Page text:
The current Smoke and Carbon Monoxide Alarm (England) Regulations were approved by Parliament and came into force on 1st October 2015.
The Regulations state that private sector landlords must have at least one smoke alarm installed on every floor of their properties and a carbon monoxide alarm in any room containing a solid fuel burning appliance (for example a coal fire or wood burning stove). The regulations do not stipulate where the alarms should be placed, just that at least one smoke alarm should be on every storey and a carbon monoxide alarm in every room containing a solid fuel burning appliance. You should follow the individual manufacturer’s instructions when installing the alarms.
However, in general, smoke alarms should be fixed to the ceiling in a circulation space, i.e. a hall or a landing; and carbon monoxide alarms should be positioned at head height; either on a wall or shelf, approximately 1 to 3 metres away from a potential source of carbon monoxide.
Following these actions, the landlord must make sure the alarms are in working order at the start of each new tenancy.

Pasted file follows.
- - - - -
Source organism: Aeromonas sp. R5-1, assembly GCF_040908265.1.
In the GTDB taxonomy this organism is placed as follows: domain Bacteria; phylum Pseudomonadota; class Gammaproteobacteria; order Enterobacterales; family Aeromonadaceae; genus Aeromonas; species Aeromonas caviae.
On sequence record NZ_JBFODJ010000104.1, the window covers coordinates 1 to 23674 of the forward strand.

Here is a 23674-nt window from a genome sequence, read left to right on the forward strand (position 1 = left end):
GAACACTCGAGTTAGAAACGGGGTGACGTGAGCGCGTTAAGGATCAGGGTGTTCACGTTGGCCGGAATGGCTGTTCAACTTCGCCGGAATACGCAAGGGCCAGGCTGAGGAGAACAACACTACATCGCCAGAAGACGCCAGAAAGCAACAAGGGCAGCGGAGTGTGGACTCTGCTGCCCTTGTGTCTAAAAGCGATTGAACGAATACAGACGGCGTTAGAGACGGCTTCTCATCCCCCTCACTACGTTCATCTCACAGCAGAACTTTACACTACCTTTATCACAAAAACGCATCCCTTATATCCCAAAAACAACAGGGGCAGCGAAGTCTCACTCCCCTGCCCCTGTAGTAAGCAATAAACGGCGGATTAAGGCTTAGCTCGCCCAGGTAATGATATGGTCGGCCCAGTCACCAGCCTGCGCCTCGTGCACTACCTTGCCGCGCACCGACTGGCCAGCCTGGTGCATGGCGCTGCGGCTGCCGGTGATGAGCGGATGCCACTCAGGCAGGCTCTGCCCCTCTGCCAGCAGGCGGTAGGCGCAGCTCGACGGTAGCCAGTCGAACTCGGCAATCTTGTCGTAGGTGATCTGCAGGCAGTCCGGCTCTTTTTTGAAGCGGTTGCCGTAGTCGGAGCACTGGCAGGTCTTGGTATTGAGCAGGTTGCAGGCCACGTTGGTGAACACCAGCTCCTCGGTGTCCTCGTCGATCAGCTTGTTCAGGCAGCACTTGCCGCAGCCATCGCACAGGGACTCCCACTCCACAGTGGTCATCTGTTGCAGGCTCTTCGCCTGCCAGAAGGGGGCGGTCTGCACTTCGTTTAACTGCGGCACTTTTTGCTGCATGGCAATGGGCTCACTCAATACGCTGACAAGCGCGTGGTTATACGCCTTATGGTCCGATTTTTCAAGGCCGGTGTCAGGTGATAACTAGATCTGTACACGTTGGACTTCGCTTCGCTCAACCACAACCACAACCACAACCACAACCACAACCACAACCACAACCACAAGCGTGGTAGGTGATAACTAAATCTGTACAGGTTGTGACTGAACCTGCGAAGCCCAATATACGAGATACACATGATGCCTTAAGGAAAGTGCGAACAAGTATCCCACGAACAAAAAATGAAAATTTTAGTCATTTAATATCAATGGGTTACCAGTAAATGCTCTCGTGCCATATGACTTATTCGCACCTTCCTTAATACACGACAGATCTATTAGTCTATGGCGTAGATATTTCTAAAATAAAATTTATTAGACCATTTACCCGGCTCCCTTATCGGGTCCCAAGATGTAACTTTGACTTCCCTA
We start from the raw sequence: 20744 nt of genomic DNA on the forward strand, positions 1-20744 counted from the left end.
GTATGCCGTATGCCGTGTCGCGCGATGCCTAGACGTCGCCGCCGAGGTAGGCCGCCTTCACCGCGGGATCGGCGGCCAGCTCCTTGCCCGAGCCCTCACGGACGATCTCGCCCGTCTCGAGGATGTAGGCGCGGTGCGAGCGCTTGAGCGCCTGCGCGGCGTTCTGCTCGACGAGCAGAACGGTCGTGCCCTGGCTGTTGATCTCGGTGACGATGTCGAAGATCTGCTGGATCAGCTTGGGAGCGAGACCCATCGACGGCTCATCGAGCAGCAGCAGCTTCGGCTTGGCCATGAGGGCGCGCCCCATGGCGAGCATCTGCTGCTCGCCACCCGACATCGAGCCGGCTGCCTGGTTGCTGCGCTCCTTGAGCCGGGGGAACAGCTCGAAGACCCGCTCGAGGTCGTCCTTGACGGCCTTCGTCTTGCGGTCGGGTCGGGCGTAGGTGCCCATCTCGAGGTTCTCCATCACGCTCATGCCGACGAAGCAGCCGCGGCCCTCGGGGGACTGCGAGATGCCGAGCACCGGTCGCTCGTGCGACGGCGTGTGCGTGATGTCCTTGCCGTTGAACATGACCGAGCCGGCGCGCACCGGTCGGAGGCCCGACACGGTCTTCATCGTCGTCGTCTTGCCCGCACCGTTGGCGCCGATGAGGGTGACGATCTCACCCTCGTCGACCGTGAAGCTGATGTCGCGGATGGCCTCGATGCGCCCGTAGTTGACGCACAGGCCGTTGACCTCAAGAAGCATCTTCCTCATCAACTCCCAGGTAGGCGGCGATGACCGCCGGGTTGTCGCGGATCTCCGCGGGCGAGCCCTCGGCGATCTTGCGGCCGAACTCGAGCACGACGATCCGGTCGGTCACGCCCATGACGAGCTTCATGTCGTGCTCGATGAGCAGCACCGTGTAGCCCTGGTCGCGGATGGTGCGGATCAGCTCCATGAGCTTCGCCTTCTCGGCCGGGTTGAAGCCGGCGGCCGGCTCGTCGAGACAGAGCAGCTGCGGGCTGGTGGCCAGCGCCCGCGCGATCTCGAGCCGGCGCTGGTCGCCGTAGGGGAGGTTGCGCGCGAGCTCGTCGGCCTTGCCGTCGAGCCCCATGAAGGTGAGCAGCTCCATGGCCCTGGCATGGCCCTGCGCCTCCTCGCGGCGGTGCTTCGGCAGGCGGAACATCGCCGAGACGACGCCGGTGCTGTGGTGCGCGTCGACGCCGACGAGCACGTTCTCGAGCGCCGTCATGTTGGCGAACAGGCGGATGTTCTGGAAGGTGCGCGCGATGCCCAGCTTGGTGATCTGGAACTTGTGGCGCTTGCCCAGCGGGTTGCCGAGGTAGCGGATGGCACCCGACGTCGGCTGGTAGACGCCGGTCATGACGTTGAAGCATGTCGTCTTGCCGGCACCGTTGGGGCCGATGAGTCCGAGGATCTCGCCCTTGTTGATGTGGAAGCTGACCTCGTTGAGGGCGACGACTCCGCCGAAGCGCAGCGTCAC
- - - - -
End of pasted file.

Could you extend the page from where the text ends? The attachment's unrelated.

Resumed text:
According to the government, working alarms save lives – in the event of a fire in your home, you are at least 4 times more likely to die if there is no working smoke alarm
Battery technology is perfectly acceptable; a recent survey found that the majority of landlords thought that they are obliged to install mains powered alarms, but this is not the situation. The units themselves have become more sophisticated and can be purchased with a 10-year sealed battery unit. They are typically cheaper, and in fact more convenient option than the mains powered equivalent.
The Local Government Association (LGA) produced figures which showed that firefighters attended more than 7,500 fires in homes with battery-powered alarms in 2018; and found that 38% of the units had failed to alert residents of the danger. Incorrect positioning caused 45% of the failures, while missing, or faulty batteries caused 20%.
The LGA are urging people to test their detectors more often; especially now, as we enter the festive time of the year; when decorations, candles and Christmas lighting can pose a greater risk.
After the landlord’s test on the first day of the tenancy, tenants should take responsibility for their own safety and test all alarms regularly, to make sure they are in working order. Testing monthly is generally considered an appropriate frequency for smoke alarms. If tenants find that their alarm(s) are not in working order during the tenancy, they are advised to arrange the replacement of the batteries or the alarm itself with the relevant landlord.